Thing-O-Matic: Dummy Load Fan Replacement

Dummy load fan replacement

Dummy load fan replacement

The fan on the dummy load that consumes the required minimum current to keep the ATX power supply happy wasn’t starting up reliably. That’s not surprising: I connected it to 5 V rather than the rated 12 V, because the load heatsink needs just a whisper of air flow to stay barely above room temperature, so it’s barely turning over and has no spare torque at all.

It turns out the heatsink really doesn’t need any forced air flow, despite having the fins oriented crosswise. Without the fan, it stabilizes just above comfortable-to-the-touch, a bit hotter than I’d prefer.

While I had the hood up for the HBP rebuild, though, I swapped in another fan and the heatsink is now cool to the touch. I did clean that dust off the fins, too.

If this one also fails at +5 V, I’ll fiddle the wiring to put it across the +12 V and +5 V supplies, where it’ll see 7 V. That should improve its disposition…

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  1. #1 by hexley ball on 18-January-2012 - 15:29

    >>If this one also fails at +5 V, I’ll fiddle the wiring to put it across the +12 V and +5 V supplies, where it’ll see 7 V. That should improve its disposition…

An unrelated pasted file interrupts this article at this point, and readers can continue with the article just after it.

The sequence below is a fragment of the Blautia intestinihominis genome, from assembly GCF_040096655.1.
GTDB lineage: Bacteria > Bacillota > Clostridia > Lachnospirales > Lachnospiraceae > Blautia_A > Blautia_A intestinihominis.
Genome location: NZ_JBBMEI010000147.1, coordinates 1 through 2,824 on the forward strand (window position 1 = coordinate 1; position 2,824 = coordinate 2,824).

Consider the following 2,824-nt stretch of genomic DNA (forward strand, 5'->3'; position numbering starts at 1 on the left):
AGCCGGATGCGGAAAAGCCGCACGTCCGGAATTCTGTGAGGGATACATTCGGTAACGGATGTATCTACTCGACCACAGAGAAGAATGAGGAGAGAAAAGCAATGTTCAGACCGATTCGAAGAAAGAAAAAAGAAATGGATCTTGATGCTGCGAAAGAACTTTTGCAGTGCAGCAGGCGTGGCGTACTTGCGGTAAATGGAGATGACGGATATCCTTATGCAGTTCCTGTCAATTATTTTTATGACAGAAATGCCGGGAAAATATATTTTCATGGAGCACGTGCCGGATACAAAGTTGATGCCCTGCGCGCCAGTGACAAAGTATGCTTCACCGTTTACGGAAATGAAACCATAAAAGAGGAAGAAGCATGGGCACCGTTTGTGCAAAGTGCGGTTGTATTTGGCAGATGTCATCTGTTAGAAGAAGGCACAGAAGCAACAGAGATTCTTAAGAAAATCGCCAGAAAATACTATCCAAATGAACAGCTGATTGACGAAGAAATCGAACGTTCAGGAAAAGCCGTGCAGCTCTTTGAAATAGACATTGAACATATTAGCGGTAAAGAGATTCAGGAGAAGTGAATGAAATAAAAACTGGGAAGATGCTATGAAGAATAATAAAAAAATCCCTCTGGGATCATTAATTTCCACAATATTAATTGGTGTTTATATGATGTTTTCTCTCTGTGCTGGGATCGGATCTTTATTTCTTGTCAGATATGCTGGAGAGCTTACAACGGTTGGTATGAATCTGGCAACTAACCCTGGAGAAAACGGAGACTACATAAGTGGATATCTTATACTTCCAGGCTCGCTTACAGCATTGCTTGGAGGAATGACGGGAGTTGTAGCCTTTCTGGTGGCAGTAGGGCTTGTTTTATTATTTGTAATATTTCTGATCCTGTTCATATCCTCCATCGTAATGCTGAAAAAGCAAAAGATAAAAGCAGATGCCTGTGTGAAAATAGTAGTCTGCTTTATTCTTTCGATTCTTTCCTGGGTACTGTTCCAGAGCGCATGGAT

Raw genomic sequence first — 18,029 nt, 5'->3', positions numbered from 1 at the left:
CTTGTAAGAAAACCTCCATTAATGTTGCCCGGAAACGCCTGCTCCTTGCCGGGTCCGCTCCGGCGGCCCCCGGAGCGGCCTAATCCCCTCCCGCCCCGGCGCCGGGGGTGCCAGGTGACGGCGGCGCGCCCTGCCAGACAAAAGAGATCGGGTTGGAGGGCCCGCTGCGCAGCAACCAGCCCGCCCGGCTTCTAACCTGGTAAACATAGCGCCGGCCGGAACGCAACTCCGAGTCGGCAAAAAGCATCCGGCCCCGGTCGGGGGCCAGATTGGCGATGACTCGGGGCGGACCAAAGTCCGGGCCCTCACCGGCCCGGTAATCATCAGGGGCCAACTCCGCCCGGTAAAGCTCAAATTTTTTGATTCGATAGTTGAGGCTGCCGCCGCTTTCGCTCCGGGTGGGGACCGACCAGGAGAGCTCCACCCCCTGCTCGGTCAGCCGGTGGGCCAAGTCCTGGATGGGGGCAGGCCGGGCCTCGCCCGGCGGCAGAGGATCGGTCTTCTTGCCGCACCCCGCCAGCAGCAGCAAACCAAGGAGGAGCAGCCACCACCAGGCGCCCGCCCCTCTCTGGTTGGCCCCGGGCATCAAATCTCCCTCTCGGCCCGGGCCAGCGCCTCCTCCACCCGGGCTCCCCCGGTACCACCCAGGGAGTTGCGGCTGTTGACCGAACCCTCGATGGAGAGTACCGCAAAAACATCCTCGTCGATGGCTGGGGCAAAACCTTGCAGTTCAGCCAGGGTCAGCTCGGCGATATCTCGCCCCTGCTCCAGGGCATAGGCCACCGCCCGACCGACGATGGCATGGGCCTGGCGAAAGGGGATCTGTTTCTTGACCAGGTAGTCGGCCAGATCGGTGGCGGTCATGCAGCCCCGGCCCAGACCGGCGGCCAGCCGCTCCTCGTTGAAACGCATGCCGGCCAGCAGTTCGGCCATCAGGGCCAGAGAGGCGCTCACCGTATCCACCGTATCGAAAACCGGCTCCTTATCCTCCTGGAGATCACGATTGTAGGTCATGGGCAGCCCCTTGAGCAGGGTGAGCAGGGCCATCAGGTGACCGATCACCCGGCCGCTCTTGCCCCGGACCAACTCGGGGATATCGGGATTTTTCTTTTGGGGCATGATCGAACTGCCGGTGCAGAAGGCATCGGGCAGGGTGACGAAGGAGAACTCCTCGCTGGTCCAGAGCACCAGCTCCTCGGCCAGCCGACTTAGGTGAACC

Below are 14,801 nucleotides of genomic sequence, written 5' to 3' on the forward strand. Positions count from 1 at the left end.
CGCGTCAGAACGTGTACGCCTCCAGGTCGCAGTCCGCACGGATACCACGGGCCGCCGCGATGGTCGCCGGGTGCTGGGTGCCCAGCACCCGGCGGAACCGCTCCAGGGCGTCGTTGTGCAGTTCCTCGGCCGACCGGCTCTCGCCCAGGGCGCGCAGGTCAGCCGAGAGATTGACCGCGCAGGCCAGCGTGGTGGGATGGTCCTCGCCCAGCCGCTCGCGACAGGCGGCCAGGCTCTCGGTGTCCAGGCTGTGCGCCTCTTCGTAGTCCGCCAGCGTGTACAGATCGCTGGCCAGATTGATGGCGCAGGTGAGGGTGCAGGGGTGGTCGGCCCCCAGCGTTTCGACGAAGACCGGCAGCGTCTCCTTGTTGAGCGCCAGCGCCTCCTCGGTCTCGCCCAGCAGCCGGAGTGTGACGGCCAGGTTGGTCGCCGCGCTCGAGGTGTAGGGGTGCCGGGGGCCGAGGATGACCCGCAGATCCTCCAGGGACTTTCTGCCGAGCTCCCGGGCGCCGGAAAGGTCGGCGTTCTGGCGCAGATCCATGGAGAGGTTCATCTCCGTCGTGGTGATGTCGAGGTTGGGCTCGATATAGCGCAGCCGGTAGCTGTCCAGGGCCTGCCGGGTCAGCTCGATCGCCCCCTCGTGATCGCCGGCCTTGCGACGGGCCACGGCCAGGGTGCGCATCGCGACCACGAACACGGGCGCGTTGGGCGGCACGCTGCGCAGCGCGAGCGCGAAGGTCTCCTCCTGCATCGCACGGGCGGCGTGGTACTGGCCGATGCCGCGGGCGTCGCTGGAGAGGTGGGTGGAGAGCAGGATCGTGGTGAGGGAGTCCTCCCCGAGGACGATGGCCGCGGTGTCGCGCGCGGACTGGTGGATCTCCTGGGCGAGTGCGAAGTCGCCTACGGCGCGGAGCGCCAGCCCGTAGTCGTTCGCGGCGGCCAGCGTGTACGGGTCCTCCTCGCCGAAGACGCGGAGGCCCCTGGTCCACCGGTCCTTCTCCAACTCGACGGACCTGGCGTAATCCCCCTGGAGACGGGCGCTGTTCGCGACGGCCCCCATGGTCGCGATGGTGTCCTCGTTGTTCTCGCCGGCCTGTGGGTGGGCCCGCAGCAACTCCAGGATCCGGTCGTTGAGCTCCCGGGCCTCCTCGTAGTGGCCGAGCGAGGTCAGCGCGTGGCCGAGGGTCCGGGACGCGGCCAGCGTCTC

Sure, you could solve it elegantly like that. But I have a couple of suggestions from the Department of Needlessly Complex Designs :-)

    1. I wonder if you could jump start the fan using something along the lines of the relay speed-up circuit that was developed by K1KP for antenna relays…

    (see K6XX’s site http://www.k6xx.com/radio/fastrely.html , or check out G3SEK’s site http://www.ifwtech.co.uk/g3sek/in-prac/best-of.htm#speedup).

    2. Or you could drive the fan with a PWM chopper that starts out at full voltage (12V), then modulates down to 5 or 6 volts after a few hundred mS — probably an 8-pin PIC and an FET would do the trick.

    • #2 by Ed on 18-January-2012 - 18:19

      jump start the fan

      The thing goes on when the power comes up, so there’s no way to pre-charge the capacitor. Of course, one could certainly stir a 555 in there somewhere…

      probably an 8-pin PIC and an FET would do the trick.

      Aaaaaaaahhhhhhh!

  2. #3 by Bill Rutiser on 19-January-2012 - 12:50

    How Rube Goldberg are you? Connect the fan thru diodes to both 5 and 12 v. Arrange a microswitch to open the 12v circuit when the fan’s air presses on a wind sensor.

    • #4 by Ed on 19-January-2012 - 15:05

      How Rube Goldberg are you?

      You must be new around here… [grin]

      • #5 by david on 20-January-2012 - 04:52

        well, at that point, throw another one of your incandescent bulbs a la your heater-resistor-warning circuit in series with the fan on the 12V line. High inrush current to spin up, then lower maintain current once the bulb gets hot. At least, it seems like it ought to work, right? :)

        • #6 by Ed on 20-January-2012 - 06:42

          At least, it seems like it ought to work, right? :)

          OK, OK, OK! Next time it gives up, I’ll do something appropriate… [wince]